Returning to FIG. 1, in embodiments, the reconstruction error may act as a robustness condition (120) that can be evaluated. In embodiments, if the selected set of features results in an error that is greater than an error threshold (which threshold may be pre-set, user-selected, or both), the selection of the features may be refined (125). In embodiments, the number of features may be increased (125), and a new search undertaken (110) to identify the most reliable group that contains the increased number of coordinates. In this manner, the maximum singular value product of the newly selected coordinate group will be larger than the previous selected group, and thus, the reliability of fitting and reconstruction using the newly selected coordinate group will be improved relative to the preceding coordinate group. The smallest number of selected features, or coordinates in this particular example, with which it is possible to fit reliably the generative model to reconstruct the shape of the entire body (i.e., the reconstruction error is lower than a threshold value) may be referred to as the robust generative features for that body.

It should be noted that computing the generative features from a given linear generative model involves, in embodiments, a search for the group of K coordinates for which the associated singular value product of {circumflex over (B)} is a maximum. In embodiments, this process entails computing the singular values of all possible groups of K different coordinates.

One skilled in the art shall recognize that evaluating all of the possible K different feature groups is a combinational task, in which dynamic programming methods may be employed. For example, in the illustrated embodiment, labeling the features ascendantly from 1 to 3n, the task may be divided into stages. At each of those stages, a decision may be rendered allocating one label as one of the K features. Each stage has a number of states, that is, the labels that are not allocated, from which one may be chosen. The decision rendered at the present stage transforms one state into a state in the next stage and given the current state the optimal decision for each of the remaining states does not depend upon the previous states or decisions. Because these are characteristics of dynamic programming problems, dynamic programming methods may be employed to evaluate all of the possible K feature groups and identify that feature group that has the maximum singular value product.

In embodiments, if the relative reconstruction error using the identified features is larger than a preset error threshold, Emax, the number of features may be increased, and the process discussed above may be repeated to identify the increased number of feature group with the best reliability/robustness. For example, in an embodiment, if a set of K features has a reconstruction error that is larger than the preset error threshold, the next iteration will use K+1 features. It should be noted that the number of features does not need to be iterated by only one feature per iteration, nor does the increase need to be the same size for each iteration. One skilled in the art shall also recognize expressing the robustness in terms of its error is equivalent to expressing it according to its accuracy (e.g., robustness may be expressed as requiring a reconstructed value being greater than a threshold (e.g., 95%) of the ground truth value).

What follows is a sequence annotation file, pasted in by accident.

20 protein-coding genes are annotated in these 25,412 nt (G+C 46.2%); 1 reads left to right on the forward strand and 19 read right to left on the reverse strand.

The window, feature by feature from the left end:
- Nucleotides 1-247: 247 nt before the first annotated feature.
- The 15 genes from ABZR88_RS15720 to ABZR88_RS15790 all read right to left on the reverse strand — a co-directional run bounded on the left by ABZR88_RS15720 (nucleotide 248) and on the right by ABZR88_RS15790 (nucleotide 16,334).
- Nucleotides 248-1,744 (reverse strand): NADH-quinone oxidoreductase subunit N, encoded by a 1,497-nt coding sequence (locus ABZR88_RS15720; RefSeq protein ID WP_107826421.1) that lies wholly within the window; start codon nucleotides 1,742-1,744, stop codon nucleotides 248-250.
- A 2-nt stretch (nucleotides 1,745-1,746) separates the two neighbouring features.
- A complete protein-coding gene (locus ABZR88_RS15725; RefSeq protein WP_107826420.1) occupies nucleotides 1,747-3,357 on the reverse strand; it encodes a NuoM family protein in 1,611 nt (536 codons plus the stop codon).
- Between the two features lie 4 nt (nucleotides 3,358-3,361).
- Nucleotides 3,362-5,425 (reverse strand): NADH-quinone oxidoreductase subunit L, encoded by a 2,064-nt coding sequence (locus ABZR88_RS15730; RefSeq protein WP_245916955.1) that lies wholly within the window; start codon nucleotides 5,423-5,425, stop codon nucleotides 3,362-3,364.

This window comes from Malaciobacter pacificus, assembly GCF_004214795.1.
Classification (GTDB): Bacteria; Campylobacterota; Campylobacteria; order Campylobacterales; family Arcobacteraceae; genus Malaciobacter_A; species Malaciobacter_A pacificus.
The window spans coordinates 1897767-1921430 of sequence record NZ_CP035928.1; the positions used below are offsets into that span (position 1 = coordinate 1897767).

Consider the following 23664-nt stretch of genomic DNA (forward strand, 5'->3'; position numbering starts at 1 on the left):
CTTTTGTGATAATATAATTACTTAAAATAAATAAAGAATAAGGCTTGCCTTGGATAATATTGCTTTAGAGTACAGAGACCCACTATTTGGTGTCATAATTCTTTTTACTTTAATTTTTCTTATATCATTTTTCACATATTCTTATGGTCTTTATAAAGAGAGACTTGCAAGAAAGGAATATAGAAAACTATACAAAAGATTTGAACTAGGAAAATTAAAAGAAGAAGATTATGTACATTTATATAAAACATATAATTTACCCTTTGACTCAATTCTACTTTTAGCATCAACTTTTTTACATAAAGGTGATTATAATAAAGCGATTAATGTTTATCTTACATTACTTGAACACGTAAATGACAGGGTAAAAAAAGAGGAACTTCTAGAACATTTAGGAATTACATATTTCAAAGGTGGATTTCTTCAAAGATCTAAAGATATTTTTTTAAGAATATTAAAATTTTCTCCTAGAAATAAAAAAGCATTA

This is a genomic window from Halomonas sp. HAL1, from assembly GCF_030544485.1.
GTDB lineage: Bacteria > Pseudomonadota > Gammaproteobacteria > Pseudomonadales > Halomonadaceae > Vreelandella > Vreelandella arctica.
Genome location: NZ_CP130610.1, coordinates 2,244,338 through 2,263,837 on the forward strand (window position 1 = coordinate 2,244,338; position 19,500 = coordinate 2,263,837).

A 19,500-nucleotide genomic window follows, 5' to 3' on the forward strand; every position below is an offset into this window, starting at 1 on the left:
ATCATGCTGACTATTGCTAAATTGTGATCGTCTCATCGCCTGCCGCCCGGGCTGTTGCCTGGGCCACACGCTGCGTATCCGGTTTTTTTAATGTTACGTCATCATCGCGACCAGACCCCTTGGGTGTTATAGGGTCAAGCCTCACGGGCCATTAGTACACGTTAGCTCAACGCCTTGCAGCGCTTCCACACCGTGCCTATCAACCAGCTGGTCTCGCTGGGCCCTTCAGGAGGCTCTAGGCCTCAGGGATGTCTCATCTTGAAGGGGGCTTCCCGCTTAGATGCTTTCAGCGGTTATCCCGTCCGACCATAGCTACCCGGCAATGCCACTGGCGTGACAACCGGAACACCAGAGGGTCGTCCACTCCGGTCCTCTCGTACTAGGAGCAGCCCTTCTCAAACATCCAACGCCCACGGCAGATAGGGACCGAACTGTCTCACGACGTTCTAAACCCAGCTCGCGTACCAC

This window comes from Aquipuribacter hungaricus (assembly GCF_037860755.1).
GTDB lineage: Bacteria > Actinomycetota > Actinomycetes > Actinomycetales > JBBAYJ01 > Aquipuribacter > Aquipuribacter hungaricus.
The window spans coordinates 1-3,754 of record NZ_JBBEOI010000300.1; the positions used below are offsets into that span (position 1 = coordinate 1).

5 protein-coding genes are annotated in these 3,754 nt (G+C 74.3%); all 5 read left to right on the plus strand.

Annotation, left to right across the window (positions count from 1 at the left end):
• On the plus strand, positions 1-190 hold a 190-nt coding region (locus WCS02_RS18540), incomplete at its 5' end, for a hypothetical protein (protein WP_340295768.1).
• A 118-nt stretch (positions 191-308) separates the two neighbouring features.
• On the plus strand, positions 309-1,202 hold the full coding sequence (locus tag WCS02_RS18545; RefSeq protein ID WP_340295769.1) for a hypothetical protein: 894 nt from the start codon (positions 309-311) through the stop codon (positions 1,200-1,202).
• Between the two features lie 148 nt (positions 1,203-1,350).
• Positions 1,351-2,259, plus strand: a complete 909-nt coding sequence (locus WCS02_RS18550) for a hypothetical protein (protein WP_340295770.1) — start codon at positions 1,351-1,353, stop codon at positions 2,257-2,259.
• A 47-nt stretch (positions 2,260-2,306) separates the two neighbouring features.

As indicated in FIG. 1, these processes may be iterated until a criterion or criteria have been satisfied. FIG. 4 depicts an embodiment of a set of criteria that may be examined at step 120 of FIG. 1 according to embodiments of the present invention. As illustrated in FIG. 4, the process of selecting coordinate groups may be iterated until either of the following conditions occur: (1) the reconstruction error is less than a reconstruction error threshold (405); (2) the difference between the maximum singular value products achieved in two consecutive iterations is below a threshold (e.g., close to zero) (410); or (3) all the 3n available coordinates have been used (415). That is, if any of the three conditions is satisfied, the condition is satisfied 420. If none of the conditions is satisfied (425), the process may continue to iterate until at least one of the conditions is satisfied.

One skilled in the art shall recognize that other conditions and/or other configurations may be employed. For example, in embodiments, under either the second condition (410) or the third condition (415) above, the resulting coordinates employed may not be considered robust generative features. That is, in embodiments, when the condition is satisfied under the first condition, the group of coordinates may be considered a set of generative features that is capable of robust fitting and reconstruction of the entire body. However, in embodiments, if any one of the conditions is satisfied, the group of coordinates may be considered a best available set of generative features that is capable of robust fitting and reconstruction of the entire body.